By Charity Ruzvidzo
Improving women’s health is essential in reducing poverty and fostering economic growth in Africa.
Sadly, most women and girls in Africa still fail to access menstrual pads due to high costs, especially those from rural areas.
The lack of access to menstrual pads is exposing women to various genital infections, as they are opting to use unhygienic methods such as tissues, rags, cow dung or even leaves.
Cognisant of this dire situation afflicting women, activists are now calling for African leaders to increase the accessibility of sanitary pads to women and girls in order to improve their health.
Director of Katswe Sistahood, an organisation that advocates for women empowerment, Talent Jumo, said sanitary pads must be offered to women free of charge.
“We recently held a demonstration in Harare in a bid to bring attention to the government on the importance of making sanitary pads affordable for girls. Sanitary pads must be free, like condoms and tissues. We have families that are surviving on a dollar a day, such families are not able to purchase the pads which also cost US$1,” said Jumo.
Jumo said lack of sanitary pads is compromising women’s reproductive health.
“The use of indigenous unsafe sanitary pads such as cow dung, leaves and pages from exercise books has a great impact on women’s gynaecological health. In some cases, girls have reported genital tract infections,” said Jumo. She said there is a need to demystify menstruation. “Girls at a tender age are taught not to talk about menstruation. This has limited girls and women from engaging with the right authorities to appeal for free sanitary pads. Some girls raised by fathers alone shy away from seeking assistance and they end up using unhygienic methods,” she said.
Voicing the same concerns, Arise Women Zimbabwe founder, Shamiso Gamble, said lack of sanitary pads for girls affects their education.
“For most girls, the menstruation period per month is five to four days. Without the necessary sanitary wear, a girl is forced not to attend school until the period is over. This robs a girl of an average of 15 days per school term,” she said.
Gamble said communities should play a role in advocating for free sanitary pads.
“We have more women than men in this country and it is important to safeguard their health by ensuring they can access sanitary pads. Churches, families and schools have to get involved in empowering the girl child. Menstruation is natural, girls should not be embarrassed or depressed about it,” she said.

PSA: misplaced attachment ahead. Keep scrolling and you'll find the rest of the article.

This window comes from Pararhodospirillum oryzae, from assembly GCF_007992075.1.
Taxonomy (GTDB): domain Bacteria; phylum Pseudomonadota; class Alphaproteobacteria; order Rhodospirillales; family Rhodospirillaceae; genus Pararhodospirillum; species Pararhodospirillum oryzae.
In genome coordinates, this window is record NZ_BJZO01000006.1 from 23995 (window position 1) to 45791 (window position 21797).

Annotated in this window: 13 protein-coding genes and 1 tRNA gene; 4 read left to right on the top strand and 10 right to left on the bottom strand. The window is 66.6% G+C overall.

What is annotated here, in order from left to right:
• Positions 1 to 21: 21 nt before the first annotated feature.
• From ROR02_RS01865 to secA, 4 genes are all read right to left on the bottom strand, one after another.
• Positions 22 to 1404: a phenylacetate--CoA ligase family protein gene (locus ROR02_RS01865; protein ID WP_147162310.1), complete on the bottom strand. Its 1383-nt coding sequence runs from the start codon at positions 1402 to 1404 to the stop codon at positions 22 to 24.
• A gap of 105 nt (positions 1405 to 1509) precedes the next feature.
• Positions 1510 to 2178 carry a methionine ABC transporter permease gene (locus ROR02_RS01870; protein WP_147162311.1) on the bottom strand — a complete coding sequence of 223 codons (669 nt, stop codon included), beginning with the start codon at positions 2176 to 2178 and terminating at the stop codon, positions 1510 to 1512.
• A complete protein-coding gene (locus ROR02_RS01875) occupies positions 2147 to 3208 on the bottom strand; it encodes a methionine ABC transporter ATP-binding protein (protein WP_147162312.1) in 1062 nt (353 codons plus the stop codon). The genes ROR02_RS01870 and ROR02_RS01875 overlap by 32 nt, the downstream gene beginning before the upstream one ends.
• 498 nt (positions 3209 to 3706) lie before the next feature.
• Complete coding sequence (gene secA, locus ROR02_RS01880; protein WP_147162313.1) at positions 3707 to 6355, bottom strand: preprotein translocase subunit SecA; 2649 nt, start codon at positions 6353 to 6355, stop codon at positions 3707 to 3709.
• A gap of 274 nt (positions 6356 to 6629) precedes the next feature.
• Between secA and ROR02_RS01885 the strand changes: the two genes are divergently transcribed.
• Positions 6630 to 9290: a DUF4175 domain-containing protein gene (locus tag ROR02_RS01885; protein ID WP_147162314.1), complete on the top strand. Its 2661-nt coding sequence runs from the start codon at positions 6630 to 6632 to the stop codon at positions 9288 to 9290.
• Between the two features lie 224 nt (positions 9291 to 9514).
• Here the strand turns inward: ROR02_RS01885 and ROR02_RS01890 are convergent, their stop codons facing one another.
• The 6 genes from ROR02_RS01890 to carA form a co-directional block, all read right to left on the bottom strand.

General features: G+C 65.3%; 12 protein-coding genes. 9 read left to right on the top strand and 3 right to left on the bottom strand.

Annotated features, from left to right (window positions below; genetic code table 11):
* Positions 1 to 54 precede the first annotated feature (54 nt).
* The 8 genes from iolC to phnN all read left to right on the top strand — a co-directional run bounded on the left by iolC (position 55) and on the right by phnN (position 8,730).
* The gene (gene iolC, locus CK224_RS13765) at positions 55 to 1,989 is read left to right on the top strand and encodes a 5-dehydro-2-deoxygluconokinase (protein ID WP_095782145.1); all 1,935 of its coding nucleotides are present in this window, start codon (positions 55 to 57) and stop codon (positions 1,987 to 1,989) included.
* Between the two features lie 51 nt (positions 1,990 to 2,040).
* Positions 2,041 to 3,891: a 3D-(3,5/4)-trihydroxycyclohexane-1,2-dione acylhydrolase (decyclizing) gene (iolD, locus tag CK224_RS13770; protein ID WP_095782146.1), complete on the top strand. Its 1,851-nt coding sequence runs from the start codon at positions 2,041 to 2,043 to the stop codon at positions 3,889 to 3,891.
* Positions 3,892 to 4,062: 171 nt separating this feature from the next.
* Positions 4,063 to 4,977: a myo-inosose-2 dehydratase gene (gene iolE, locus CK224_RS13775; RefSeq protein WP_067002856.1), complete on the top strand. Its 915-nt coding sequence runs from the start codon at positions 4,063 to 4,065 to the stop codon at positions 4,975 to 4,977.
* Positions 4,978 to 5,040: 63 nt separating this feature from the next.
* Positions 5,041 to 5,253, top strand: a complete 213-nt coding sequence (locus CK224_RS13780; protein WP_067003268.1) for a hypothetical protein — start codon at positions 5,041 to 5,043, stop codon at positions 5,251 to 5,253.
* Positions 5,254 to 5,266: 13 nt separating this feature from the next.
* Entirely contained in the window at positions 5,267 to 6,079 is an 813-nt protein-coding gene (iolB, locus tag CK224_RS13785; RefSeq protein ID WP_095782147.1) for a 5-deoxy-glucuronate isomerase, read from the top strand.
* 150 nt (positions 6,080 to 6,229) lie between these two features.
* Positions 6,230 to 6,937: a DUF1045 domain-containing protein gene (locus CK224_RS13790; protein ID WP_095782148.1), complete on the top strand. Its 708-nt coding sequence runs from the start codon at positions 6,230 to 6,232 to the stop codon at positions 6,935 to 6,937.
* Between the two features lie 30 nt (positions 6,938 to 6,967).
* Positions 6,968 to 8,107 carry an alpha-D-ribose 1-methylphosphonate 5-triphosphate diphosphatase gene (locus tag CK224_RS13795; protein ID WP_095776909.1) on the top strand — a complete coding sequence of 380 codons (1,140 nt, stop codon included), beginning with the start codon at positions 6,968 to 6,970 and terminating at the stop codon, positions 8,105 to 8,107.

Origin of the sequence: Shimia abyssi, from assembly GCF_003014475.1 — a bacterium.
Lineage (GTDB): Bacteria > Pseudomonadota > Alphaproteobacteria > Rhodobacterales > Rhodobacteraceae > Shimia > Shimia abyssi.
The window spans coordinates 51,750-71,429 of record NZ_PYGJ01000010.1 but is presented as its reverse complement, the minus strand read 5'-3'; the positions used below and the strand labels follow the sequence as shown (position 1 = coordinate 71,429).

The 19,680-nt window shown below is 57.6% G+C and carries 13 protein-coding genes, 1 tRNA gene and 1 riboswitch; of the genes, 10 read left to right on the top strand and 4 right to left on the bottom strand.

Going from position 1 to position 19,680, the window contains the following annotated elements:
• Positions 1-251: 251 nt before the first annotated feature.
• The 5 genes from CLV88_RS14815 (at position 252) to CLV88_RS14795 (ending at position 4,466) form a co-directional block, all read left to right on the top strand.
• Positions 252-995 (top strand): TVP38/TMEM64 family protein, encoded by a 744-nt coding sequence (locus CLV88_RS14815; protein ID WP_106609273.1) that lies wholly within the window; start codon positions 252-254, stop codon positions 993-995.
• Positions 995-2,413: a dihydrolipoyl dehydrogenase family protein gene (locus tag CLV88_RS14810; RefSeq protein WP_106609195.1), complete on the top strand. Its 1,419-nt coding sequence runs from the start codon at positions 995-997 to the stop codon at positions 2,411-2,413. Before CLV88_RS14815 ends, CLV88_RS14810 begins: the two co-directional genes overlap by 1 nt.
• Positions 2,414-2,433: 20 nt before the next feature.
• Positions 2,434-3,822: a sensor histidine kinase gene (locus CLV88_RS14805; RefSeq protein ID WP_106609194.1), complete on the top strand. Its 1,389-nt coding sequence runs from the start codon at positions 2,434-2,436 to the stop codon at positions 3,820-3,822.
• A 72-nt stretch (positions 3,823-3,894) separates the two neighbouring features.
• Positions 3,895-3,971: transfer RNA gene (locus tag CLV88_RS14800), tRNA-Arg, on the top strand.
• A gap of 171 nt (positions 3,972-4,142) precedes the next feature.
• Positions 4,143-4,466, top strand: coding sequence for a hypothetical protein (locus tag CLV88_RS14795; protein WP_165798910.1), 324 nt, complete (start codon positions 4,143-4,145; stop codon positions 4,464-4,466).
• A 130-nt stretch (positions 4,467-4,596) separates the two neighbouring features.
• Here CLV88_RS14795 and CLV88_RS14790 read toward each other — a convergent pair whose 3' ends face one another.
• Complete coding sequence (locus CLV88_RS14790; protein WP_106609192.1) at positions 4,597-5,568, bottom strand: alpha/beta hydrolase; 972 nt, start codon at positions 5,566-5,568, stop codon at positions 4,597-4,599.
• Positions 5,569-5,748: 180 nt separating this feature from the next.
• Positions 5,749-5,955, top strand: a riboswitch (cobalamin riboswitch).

In addition to absenteeism from school during the menstrual period, activists say there is cramping, the fear of soiling clothing, and ridicule from other students and unwanted attention from men.
Two companies that manufacture sanitary pads in Zimbabwe, namely Onsdale (Farai Pads) and Refreshing Sanitary Pads (Happy Sky Pads), are failing to get foreign currency to import raw materials for the production of the pads.
The raw materials are imported from South Africa and China.
Legislators in Zimbabwe, such as Priscilla Misihairabwi-Mushonga, have in the past pleaded with the Finance Minister Patrick Chinamasa to consider scrapping import duty on menstrual cups as the sanitary crisis persists in Zimbabwe.
Menstrual cups are an alternative to sanitary pads and are considered economical over time, as the same cup can be used for close to 10 years. According to a 2015 report by World Bank Group titled “Preparing the Next Generation in Tanzania: Challenges and Opportunities in Education” adequate sanitation and menstrual hygiene management increase adolescent girls’ retention and participation in schools.
This indicates how sanitation challenges also affect girls in Tanzania.
Kenya has also recorded inadequate sanitary pads for women.
Zambia seems to be leading the way in taking affirmative action in the provision of free sanitary pads.
In its 2017 budget, Zambia included funds to provide free sanitary products in rural and semi-rural schools, and South Africa’s KwaZulu-Natal education department in February last year began distributing free sanitary products to schools.
But such efforts are not enough. Activists are calling upon Heads of State to increase their efforts in safeguarding women’s health.
“More needs to be done to protect women and the girl child. Menstrual sanitation issues must be a top priority for all government leaders. There is need to also raise awareness and educate women not to stigmatise blood. The menstruation period needs to be celebrated,” said Gamble.
Besides lack of sanitary pads women and girls, Africa paints a sad picture of having 15 sates out of the 20 in the world with the highest rates of child marriages.
According to UNICEF, if the current trend continues, the number of child brides in Africa is expected to double by 2050.
Girls forced into early marriage are at greater risk of gender-based violence and early pregnancies. This compromises their education as well as their health.
Investing in girl’s education and health is important as it boosts their confidence, fosters economic growth and ensures they can contribute to global change.